The solar eclipse will bring a lot of people to the community, and residents should embrace it

The period of time local officials, media and others have talked about, fretted over, eagerly awaited and hopefully prepared for is finally upon us this week.

Ready or not, the solar eclipse is just a few days away, and the flood of visitors predicted for the area has either begun to arrive as you read this or will show up in the coming hours and days.

Reaction to the potential eclipse impact has grown to epic levels — an occurrence that could cause traffic gridlock, empty grocery shelves, jam up cell phone and internet service and raise the already high likelihood of wildfire. Stock up on supplies early, we have been told by local leaders. Also, allow extra time to get to work or consider not going at all.

The hype is enough to make even the coolest of cucumbers at the very least uneasy and at worst, panic-stricken. Some likely look at the solar eclipse and wonder, will our community survive this? Will we get through unscathed?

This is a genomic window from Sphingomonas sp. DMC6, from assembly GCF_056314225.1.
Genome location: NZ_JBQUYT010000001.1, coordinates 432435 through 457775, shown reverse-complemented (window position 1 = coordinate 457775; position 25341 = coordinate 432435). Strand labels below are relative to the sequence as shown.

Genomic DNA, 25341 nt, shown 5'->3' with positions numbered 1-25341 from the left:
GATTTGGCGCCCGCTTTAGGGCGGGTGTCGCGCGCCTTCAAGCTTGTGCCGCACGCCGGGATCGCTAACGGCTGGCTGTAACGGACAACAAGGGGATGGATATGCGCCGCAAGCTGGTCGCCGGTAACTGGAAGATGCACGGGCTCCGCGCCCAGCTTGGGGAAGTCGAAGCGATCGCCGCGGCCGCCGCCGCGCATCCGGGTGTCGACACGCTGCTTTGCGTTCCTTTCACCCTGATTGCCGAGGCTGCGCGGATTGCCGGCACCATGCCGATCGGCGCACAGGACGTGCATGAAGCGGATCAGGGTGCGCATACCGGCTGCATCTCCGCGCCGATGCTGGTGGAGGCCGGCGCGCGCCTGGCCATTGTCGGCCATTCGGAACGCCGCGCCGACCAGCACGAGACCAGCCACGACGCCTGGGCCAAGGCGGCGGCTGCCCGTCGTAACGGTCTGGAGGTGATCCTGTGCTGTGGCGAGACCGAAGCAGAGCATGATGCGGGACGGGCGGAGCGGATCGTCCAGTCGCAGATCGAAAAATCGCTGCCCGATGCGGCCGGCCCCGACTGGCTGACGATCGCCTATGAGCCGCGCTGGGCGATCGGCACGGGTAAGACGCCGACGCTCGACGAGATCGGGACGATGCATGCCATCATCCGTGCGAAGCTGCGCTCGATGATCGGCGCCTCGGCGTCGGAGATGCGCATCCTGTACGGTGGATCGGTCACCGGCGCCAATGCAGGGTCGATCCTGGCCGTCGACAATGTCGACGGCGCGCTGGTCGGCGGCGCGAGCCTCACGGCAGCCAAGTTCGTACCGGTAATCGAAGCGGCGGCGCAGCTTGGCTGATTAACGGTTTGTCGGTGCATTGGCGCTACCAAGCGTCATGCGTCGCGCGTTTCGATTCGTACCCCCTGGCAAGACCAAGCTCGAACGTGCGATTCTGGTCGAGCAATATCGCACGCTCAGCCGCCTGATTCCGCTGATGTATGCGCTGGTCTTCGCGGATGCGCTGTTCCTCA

While these thoughts and emotions are certainly understandable and all of the warnings issued by local leaders is certainly warranted — better safe than sorry, right? — people should also embrace what the solar eclipse is about to bring to the community and make the best of the hand we are dealt.

Embrace the possibility of new people of multiple cultures and backgrounds experiencing Prineville and Crook County for the first time. Make them feel welcome and realize that they are here to enjoy something special that only a select number of communities throughout the country can offer.

Be patient. Yes, it will probably take longer to do everyday things. Perhaps a simple attempt to get through town will become a challenge. Maybe a trip to the store for that forgotten item will take much longer than the usual matter of minutes.

The next week and a half will challenge the community. Nobody would dispute that. However, the degree to which that challenges people is in their hands to a certain extent. We know — or are 90 percent certain — what is about to happen. Local officials and business leaders have done their best to prepare us for it and hopefully residents have followed their lead. Now it is time to face this event head-on and make the best of the rare situation this community is blessed to experience.

Be prepared, be patient and have some fun.

Contract Publishing

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